From a media release:
Midnight Music and Rooftop Freedom: Ballaké Sissoko and Vincent Segal Deepen the Conversation on Musique de Nuit
(Six Degrees Records - September 4, 2015)
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French cellist Vincent Segal and Malian kora virtuoso Ballaké Sissoko sat down together, in the wonderful, peculiar hours when all life seemed suspended. And they played together, in quiet dialogue. At night, they felt liberated.
“Night is a special time in Mali,” Segal explains. “It’s a little less hot, and everyone’s asleep apart from the night owls like us. The city’s not as noisy, music mixes with rumor, and there’s something redeeming about simply sitting outside and playing. That’s what we tried to capture here, that freedom the night can bring.”
They channel it via the cello and the kora, the sparkling sound of the heart and the thoughtfulness of the soul, evoking night’s mysterious, exquisite span on Musique de Nuit (Six Degrees Records; release: September 4, 2015), the successor to their rapturously acclaimed first album together, Chamber Music. And it’s a very aptly-titled disc.
Six years have passed since the pair recorded Chamber Music over three days in Bamako, Mali. In that time the world has changed beyond measure. Sissoko’s homeland came under siege from fundamentalist troops for many months, while in Paris the Charlie Hebdo killings proved that violence can spring up anywhere. And that sense of tension, of change flows through Musique de Nuit.
“What all that gave us was the thirst to play, to sit up there on the roof and explore all the feelings that came out,” Segal says. “We’d never stopped playing together after that first album, and we’ve done plenty of concerts and tours. We know each other well now and we can be free. The music’s less serene than Chamber Music, but so is the world.”
Recorded outside, the ambient noises of Bamako—the call of a bird or the voices just at the edge of hearing—are very much a part of the disc. They bring a sense of intimacy and closeness, of listening in on a private dialogue. “The darkness is very conducive to conversations,” Segal agrees. “It’s right for interactions that aren’t arranged, that just ebb and flow. And that’s what this does. There were no overdubs. What you hear is what the two of us played.”
There are indeed no outside musicians on the record beyond the timeless voice of Babani Koné on “Diabaro.” The simplicity blossoms into subtle richness. Every other sound comes from the kora or the cello, even though other instruments seem to peer in and add color and shade. “We wanted to evoke the sound of phantom instruments,” Segal laughs. “So we made the kora and cello sound like a flute, a ngoni, a takamba. But everything there is us.”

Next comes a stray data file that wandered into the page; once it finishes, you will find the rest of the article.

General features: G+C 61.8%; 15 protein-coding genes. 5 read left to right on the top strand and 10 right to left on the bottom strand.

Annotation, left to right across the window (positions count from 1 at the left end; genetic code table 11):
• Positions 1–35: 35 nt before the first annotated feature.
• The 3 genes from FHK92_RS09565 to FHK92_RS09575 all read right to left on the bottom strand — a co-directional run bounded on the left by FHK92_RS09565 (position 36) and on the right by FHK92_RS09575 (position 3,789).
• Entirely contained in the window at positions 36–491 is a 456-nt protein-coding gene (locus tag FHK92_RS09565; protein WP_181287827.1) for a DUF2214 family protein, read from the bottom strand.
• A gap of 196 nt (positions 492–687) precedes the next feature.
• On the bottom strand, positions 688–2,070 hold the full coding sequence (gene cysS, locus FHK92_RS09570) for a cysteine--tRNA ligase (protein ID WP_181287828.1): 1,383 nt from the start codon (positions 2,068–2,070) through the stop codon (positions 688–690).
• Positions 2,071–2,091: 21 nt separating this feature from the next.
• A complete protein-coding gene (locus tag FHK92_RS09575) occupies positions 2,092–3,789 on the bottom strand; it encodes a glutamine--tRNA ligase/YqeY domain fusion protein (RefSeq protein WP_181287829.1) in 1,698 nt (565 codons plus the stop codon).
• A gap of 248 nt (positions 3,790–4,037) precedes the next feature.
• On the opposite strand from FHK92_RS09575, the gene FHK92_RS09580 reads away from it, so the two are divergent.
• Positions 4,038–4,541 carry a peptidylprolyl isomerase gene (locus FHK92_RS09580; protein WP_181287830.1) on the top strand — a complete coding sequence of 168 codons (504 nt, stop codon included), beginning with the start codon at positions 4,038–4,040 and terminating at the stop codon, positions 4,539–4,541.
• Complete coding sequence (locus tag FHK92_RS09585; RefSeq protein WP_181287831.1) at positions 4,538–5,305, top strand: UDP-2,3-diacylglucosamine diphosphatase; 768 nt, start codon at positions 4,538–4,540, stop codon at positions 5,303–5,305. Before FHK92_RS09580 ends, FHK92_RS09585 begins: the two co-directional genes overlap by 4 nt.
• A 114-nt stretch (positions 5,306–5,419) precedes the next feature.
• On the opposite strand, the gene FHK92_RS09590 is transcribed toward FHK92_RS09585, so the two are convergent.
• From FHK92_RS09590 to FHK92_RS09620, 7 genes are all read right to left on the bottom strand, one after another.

Both musicians bring years of experience to their work together. Segal trained as a classical cellist but he’s worked with artists as diverse as Elvis Costello, Cesaria Evora, and Brazil’s Carlinhos Brown, as well as being an ongoing member of downtempo electronica group Bumcello. Born into a griot family, Sissoko was destined for music from birth. After studying the tradition, he played in a duo with Toumani Diabaté before expanding his horizons to record and perform with musicians from all over the globe, becoming a regular part of the cast used by Italian composer Ludovico Einaudi.
Every note on Musique du Nuit comes from what they’ve both learned, and what they continue to learn, as two artists interacting. “This isn’t Africa meets the West,” Segal insists. “What ‘West’ would we be talking about, anyway? Since my teens I’ve played with musicians from all over, and Ballaké has performed with people from China, Iran, America, and more. Like everyone else, our influences come from all over. Artists have always soaked up what they hear and brought it out in their music, and we’re no different. Music isn’t something from one nation, even when we think it is. Think of the Bach Cello Suites; they have French minuets and gavottes, as well as English jigs. There’s no need for national ownership of music. There is simply the freedom to have fun.”
There’s absolute delight in the playing, the entire spectrum of the night in the music, from the joy and hope that arrives with nightfall through to the quiet, introspective hours before dawn. “Samba Tomora” is a gleeful, graceful dance, while “Balazando” takes the duo into wilder territory that draws on modern jazz and the moods of electronica in parts before the breathless delicacy of the title track brings a soft, thoughtful close to the disc.
It’s music built on empathy, the bond that’s built from hours and months of playing together. Perhaps even more, it’s founded on the trust of being able to push each other, to listen as much as play. “Chamber Music is where it started,” Segal agrees. “But all we’ve done together since then has reinforced our collaboration. And this is where we are now, the two of us together.”
From their last collaboration, 2011's "Chamber Music":